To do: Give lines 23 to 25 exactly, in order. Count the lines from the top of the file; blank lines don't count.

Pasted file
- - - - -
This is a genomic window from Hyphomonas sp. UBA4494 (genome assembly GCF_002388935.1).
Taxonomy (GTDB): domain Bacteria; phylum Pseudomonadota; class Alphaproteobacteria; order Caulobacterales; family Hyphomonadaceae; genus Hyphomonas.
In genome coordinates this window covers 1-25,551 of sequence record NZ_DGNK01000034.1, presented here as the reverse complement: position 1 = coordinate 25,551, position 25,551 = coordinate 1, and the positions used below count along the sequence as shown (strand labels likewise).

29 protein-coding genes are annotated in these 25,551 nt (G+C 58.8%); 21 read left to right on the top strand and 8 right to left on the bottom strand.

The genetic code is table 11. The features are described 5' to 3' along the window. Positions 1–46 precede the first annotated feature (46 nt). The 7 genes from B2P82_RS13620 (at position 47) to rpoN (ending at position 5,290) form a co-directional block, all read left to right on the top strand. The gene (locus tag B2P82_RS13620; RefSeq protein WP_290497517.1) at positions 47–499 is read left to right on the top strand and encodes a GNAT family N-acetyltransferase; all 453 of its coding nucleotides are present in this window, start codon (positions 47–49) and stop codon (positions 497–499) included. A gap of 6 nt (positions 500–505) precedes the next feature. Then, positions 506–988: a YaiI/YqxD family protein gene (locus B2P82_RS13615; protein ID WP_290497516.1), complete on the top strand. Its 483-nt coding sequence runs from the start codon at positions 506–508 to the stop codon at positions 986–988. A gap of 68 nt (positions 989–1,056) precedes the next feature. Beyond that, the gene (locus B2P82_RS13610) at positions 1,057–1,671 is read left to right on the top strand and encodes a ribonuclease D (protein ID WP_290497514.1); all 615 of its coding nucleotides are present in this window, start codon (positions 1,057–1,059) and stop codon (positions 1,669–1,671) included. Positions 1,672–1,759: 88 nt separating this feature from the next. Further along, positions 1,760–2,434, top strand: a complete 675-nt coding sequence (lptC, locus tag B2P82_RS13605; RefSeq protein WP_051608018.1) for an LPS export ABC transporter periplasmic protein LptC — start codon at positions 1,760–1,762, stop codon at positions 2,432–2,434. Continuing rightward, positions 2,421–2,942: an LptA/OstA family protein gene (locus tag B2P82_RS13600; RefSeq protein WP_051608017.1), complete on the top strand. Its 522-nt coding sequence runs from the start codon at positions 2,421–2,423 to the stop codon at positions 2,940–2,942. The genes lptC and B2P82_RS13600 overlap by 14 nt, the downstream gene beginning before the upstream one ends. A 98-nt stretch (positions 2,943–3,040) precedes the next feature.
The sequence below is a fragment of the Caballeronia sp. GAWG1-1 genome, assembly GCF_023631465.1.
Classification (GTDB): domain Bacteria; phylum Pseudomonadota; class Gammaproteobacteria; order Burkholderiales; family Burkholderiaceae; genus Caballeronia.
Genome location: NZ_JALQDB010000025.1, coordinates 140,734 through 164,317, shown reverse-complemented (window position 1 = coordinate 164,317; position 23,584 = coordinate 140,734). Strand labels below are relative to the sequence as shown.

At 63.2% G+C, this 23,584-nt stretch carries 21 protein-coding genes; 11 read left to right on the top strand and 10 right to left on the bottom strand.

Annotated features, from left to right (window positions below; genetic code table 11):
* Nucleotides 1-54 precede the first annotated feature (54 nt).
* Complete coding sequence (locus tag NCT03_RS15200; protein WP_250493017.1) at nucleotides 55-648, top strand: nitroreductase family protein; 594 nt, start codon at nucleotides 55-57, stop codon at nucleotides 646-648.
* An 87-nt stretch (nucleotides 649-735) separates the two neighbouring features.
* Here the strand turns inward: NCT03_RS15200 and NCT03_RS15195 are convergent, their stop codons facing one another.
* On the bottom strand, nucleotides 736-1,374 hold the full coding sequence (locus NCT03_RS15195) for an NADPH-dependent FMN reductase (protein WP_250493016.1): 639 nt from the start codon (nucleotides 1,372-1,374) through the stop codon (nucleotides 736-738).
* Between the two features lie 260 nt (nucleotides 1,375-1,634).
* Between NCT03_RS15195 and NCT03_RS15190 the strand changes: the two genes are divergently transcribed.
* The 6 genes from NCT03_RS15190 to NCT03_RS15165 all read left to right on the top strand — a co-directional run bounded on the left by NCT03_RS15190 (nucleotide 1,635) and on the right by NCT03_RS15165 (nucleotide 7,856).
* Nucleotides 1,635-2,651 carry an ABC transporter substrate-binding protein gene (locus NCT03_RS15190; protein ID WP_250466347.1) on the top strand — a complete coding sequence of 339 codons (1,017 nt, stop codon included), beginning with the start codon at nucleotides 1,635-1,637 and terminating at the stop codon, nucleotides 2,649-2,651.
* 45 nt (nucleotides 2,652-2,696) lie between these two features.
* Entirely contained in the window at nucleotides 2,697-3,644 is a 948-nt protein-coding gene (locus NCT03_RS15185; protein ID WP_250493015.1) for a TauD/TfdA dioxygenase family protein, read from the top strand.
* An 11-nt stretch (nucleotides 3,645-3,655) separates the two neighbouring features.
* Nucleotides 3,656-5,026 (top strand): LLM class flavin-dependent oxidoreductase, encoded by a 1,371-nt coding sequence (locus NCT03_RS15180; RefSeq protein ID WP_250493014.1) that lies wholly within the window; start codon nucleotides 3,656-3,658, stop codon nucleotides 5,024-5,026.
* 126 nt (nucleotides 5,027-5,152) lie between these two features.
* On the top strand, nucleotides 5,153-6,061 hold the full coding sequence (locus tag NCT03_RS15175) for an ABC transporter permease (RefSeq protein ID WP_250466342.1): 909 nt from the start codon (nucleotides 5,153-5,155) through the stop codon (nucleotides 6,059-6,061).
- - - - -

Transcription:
* Nucleotides 3,656-5,026 (top strand): LLM class flavin-dependent oxidoreductase, encoded by a 1,371-nt coding sequence (locus NCT03_RS15180; RefSeq protein ID WP_250493014.1) that lies wholly within the window; start codon nucleotides 3,656-3,658, stop codon nucleotides 5,024-5,026.
* 126 nt (nucleotides 5,027-5,152) lie between these two features.
* On the top strand, nucleotides 5,153-6,061 hold the full coding sequence (locus tag NCT03_RS15175) for an ABC transporter permease (RefSeq protein ID WP_250466342.1): 909 nt from the start codon (nucleotides 5,153-5,155) through the stop codon (nucleotides 6,059-6,061).